|By Nick Mulvenney1/2
|By Nick Mulvenney
|By Nick Mulvenney2/2
|By Nick Mulvenney
By Nick Mulvenney
GOLD COAST, Australia (Reuters) - Malaysia's badminton king Lee Chong Wei was pushed all the way by world number one Kidambi Srikanth but prevailed 19-21 21-14 21-14 to bring the curtain down on his Commonwealth Games career with a third men's singles gold medal on Sunday.
The 35-year-old won back-to-back titles in 2006 and 2010 but was robbed of the chance of a hat-trick when a hamstring injury forced him to pull out of the 2014 Games in Glasgow.
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Sunday's victory was by no means guaranteed given his first career loss to Srikanth in the mixed team final last week but Chong Wei drew on all his experience, and the skills that kept him as world number one for nearly four years from 2008.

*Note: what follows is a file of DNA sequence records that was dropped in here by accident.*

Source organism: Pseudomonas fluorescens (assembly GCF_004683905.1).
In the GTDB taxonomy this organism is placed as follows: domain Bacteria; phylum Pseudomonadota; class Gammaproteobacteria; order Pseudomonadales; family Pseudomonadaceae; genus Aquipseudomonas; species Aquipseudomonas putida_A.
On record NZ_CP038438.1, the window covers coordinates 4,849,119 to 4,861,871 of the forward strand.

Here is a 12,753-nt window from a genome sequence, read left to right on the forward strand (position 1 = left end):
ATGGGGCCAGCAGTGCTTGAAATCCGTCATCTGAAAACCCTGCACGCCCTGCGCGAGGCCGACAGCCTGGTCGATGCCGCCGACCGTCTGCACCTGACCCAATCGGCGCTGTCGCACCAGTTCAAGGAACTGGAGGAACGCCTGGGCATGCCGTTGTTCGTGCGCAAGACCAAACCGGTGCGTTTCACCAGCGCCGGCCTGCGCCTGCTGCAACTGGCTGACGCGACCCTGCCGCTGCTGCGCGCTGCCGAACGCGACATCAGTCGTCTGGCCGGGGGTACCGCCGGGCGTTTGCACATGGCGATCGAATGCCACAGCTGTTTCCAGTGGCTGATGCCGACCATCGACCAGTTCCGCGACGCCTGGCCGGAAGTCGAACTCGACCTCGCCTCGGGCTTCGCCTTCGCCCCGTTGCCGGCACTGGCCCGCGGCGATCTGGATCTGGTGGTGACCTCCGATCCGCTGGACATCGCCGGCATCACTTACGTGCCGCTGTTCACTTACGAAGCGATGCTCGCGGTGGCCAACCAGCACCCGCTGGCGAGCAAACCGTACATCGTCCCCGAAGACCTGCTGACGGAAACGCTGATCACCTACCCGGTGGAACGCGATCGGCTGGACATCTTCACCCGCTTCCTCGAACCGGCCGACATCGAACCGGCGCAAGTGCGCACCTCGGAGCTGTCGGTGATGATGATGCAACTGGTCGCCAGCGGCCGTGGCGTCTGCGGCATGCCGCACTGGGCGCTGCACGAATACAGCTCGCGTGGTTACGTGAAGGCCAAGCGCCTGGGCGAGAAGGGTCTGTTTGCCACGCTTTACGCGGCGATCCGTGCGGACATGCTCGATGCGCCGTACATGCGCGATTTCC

"I lost to him in the mixed team event and I wanted to come back in the individual event. It's not easy mentally," he said.
"In one week I played him two times in the final. The first time I lost and the second time is the final in the individual. I think mentally I was very, very strong.
"I just came out and I forgot the team event and just focused."
Chong Wei, who arrived in Australia with a 4-0 career record against Srikanth, said he never even thought about the 10-year age gap between him and his Indian rival.
"It's only a number, right," he shrugged. "I just forget my age."
Long Malaysia's number one sportsman, Chong Wei has never topped the podium at the Olympics or world championships with a career tally of seven silver medals in major championships.
His victory on Sunday takes his gold medal tally at the Commonwealth Games to five, including team titles in 2006 and 2010.
"This is one of my most memorable achievements because this will be my last Commonwealth Games," Chong Wei added.
"I know how important this gold medal is for Malaysia. I won this for the whole Malaysian badminton team."
There was also Malaysian success in the women's doubles with Mei Kuan Chow and Vivian Hoo taking gold with a 21-12 21-12 victory over England's Lauren Smith and Sarah Walker.
(Reporting by Nick Mulvenney, editing by Amlan Chakraborty)